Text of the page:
The municipality of Cecina, with its population of about 26,000 inhabitants, is one of the biggest towns in Livorno. Cecina has always been a flourishing centre rising on the banks of its homonymous river and it shows its rich past through its villas: the Roman villa of San Vincenzino and the XVIII-century villa of Cinquantina.
The valley of the river Cecina has always been a productive centre since the Paleolithic and the Mousterian when the first iron activities that later developed in the Iron Age throve. The economic potential of the area set between the most important mining centres and the Tyrrhenian coast automatically attracted the Etruscans. They inherited the territories of the ancient Villanovan civilization and founded numerous centres of connection between Populonia and Volterra in the valley. The latter was a point of reference in the Val di Cecina in the following centuries.
Since the II century B.C., the Romans started to spread their authority in Etruria, an area with a consolidated agricultural and commercial economy. The exploitation of mineral resources, which the Romans were scarcely interested to, decayed when this new civilization arrived, while agriculture was further developed. This is why Villa San Vincenzino, which was presumably the residence of some Roman latifundist, was built. This construction was inhabited until the IV century A.D. and it still keeps most of its ancient architecture. The villa gives a quite remarkable example of hydraulic plant for the collection of rainwater and it is characterized by the presence of a thermal area and its storage tank has been perfectly preserved.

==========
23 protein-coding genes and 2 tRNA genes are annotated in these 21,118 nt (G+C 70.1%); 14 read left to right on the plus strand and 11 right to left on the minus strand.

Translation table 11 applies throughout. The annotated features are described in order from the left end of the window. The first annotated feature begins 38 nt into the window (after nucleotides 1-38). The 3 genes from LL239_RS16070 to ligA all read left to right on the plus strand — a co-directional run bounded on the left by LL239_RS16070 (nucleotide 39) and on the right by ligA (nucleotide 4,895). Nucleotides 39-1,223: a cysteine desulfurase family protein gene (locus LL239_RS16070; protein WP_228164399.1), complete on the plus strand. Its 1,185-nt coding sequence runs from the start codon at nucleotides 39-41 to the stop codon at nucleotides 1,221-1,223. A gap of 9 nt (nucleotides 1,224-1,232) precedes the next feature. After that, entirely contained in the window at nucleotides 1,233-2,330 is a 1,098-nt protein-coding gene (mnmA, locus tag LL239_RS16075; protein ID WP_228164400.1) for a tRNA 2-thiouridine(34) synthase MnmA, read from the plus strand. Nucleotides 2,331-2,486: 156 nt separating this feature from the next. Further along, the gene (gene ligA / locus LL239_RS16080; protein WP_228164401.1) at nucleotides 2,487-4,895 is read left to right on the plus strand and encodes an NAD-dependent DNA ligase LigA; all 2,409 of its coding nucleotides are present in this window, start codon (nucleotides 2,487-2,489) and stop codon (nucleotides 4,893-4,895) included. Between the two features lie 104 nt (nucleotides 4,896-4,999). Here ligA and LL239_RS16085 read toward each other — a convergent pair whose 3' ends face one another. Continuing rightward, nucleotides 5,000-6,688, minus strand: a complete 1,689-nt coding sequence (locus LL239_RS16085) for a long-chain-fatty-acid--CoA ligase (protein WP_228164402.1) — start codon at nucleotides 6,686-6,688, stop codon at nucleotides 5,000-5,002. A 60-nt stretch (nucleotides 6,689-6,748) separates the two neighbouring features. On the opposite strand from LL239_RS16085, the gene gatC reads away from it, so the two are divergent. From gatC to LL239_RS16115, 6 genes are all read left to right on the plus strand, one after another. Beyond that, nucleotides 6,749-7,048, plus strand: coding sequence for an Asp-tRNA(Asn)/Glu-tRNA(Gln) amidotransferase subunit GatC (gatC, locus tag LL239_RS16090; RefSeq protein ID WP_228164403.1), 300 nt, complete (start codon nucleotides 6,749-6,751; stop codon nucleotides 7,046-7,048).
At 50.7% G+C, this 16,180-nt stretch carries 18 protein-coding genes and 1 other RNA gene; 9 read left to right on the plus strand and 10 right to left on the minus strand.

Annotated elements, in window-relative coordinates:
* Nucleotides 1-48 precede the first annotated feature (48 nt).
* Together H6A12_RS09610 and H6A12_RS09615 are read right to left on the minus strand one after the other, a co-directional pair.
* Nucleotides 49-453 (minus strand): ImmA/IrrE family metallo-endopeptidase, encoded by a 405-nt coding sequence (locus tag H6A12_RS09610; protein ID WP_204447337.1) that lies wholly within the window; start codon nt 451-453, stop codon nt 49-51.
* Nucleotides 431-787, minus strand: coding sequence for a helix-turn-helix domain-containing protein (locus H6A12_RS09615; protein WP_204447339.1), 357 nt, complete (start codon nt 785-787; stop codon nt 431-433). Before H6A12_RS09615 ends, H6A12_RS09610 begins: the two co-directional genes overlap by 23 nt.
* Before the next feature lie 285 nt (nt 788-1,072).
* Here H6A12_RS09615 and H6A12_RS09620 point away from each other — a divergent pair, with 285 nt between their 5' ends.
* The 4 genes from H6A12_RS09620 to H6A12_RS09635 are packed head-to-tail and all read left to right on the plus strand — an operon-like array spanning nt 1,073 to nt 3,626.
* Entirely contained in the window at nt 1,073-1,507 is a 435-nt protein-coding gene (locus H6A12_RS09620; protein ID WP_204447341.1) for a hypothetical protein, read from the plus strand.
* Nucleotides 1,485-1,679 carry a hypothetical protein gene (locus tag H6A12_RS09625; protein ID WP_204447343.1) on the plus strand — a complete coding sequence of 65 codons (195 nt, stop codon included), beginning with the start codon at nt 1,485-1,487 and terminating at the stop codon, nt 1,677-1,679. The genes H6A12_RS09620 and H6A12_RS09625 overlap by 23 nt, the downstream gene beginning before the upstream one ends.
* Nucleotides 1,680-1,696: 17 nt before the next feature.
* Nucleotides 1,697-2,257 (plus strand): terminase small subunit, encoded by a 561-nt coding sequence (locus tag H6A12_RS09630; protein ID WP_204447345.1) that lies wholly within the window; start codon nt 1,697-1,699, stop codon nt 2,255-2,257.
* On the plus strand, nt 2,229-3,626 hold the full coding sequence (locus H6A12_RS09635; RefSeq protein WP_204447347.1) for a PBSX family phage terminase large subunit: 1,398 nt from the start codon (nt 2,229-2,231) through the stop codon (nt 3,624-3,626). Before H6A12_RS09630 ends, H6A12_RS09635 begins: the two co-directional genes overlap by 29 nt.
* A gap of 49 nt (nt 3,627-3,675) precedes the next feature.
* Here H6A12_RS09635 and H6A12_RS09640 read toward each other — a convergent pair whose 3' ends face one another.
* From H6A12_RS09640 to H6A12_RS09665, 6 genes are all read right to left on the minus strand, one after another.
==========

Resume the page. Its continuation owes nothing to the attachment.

In the Middle Ages, Cecina was still a scarcely inhabited farm where the towns of Riparbella and Bibbona exercised their dominion under the aegis of the Republic of Pisa. In 1338, the town of the tower built the first bridge to cross the river and it existed until the XVI century. In the Middle Ages, the depopulation of the coastal areas occurred caused by paludification and malaria. The Val di Cecina became one of the places where Christianity spread, first, and later also the Benedictine monasticism. In the same period the first fortresses and castles started to rise but the area of the modern town does not have meaningful buildings.